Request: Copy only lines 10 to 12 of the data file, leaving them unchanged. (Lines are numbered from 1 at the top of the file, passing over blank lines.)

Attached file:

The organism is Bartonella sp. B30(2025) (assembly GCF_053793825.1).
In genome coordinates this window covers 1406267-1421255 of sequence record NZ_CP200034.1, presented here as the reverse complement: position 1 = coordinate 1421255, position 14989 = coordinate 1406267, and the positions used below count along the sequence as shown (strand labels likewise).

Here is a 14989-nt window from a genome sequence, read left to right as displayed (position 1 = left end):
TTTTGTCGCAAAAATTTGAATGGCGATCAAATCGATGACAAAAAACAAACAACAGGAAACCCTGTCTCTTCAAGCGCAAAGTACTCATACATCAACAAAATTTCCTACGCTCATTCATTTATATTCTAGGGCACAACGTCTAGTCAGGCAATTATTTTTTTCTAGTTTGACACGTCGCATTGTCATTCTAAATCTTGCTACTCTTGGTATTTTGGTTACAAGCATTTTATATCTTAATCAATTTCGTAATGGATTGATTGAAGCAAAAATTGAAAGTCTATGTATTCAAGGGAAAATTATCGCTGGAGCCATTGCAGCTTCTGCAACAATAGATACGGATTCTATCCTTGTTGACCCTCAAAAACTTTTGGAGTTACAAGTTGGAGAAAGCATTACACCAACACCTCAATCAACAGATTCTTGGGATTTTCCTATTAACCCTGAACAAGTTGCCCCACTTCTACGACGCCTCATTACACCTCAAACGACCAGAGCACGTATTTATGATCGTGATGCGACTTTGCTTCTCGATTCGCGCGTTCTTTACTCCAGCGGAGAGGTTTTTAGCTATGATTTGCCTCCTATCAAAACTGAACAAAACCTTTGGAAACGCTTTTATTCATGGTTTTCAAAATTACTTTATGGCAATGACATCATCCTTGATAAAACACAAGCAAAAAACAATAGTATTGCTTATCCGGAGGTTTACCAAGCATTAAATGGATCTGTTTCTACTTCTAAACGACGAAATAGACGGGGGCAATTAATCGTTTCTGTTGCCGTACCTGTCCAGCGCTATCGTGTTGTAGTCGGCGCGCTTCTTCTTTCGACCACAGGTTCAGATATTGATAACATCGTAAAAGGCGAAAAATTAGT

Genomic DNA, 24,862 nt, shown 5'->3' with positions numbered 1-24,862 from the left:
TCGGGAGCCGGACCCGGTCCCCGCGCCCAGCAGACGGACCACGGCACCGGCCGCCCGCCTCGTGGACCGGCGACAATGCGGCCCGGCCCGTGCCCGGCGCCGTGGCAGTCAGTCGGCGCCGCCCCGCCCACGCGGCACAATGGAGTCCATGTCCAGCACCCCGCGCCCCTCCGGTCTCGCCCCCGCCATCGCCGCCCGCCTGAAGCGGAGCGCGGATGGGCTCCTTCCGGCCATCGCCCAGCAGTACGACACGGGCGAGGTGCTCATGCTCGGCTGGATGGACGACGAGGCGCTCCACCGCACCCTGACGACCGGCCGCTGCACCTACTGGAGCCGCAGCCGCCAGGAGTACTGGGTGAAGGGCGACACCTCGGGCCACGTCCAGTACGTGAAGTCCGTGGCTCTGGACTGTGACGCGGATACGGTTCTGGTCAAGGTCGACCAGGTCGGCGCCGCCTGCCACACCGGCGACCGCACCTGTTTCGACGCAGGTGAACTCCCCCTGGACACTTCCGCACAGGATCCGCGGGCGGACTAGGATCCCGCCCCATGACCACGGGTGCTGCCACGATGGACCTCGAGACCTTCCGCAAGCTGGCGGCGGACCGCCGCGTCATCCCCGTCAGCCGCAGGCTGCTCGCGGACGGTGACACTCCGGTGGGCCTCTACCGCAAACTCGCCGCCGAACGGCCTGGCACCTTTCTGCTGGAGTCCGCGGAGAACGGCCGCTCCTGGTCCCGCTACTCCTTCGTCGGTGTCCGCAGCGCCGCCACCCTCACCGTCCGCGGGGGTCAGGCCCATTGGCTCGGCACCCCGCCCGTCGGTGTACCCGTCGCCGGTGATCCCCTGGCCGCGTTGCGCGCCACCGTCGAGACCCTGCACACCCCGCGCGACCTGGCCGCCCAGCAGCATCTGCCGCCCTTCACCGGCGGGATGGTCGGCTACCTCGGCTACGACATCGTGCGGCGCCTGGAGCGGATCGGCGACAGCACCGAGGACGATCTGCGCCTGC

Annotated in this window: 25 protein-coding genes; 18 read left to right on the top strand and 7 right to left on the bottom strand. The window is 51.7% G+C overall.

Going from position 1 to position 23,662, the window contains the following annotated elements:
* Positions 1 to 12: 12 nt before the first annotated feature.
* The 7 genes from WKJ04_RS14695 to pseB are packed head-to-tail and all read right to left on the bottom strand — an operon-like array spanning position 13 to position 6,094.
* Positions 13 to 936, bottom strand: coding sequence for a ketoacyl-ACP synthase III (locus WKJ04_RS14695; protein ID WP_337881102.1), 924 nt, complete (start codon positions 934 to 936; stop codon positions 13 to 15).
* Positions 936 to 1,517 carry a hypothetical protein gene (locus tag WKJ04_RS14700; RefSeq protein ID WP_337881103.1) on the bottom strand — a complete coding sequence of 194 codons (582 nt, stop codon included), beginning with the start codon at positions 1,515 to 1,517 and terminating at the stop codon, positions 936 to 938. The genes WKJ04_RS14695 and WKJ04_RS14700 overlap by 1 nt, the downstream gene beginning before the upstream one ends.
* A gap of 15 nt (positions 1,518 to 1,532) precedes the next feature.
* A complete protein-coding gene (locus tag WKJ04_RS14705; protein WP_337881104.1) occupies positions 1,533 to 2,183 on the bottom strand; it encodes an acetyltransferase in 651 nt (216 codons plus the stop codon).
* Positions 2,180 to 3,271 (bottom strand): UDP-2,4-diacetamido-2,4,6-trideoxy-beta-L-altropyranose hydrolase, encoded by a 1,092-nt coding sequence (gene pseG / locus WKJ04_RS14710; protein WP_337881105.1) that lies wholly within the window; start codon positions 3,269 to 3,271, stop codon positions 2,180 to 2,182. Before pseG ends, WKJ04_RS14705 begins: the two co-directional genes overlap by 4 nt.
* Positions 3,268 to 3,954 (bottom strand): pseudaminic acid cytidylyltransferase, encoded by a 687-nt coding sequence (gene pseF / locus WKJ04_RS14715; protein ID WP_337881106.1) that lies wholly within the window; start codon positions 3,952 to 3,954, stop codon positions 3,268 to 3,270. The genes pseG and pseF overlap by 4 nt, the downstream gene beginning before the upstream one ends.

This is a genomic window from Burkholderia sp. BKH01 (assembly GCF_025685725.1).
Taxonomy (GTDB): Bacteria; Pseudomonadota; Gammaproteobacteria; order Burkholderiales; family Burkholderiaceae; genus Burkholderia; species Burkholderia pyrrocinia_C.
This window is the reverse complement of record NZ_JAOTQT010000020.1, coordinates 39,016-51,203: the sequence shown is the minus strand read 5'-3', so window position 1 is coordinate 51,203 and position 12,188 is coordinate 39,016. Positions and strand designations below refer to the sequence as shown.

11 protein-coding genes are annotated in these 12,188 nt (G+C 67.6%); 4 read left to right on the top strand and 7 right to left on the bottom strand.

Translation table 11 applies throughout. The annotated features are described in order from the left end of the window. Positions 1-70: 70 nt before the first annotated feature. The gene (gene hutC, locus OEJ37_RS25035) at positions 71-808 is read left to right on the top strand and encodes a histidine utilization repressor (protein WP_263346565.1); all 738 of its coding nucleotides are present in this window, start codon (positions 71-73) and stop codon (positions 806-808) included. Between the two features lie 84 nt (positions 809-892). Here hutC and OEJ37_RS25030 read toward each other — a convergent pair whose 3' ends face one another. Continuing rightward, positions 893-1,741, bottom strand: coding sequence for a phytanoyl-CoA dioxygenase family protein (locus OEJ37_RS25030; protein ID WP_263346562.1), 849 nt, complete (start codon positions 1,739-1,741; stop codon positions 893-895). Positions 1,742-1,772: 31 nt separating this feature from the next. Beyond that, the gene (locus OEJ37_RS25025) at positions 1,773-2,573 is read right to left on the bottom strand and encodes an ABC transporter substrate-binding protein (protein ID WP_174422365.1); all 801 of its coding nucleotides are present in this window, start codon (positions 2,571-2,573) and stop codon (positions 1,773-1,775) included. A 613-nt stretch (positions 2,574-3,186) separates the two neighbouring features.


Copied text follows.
* The 7 genes from WKJ04_RS14695 to pseB are packed head-to-tail and all read right to left on the bottom strand — an operon-like array spanning position 13 to position 6,094.
* Positions 13 to 936, bottom strand: coding sequence for a ketoacyl-ACP synthase III (locus WKJ04_RS14695; protein ID WP_337881102.1), 924 nt, complete (start codon positions 934 to 936; stop codon positions 13 to 15).
* Positions 936 to 1,517 carry a hypothetical protein gene (locus tag WKJ04_RS14700; RefSeq protein ID WP_337881103.1) on the bottom strand — a complete coding sequence of 194 codons (582 nt, stop codon included), beginning with the start codon at positions 1,515 to 1,517 and terminating at the stop codon, positions 936 to 938. The genes WKJ04_RS14695 and WKJ04_RS14700 overlap by 1 nt, the downstream gene beginning before the upstream one ends.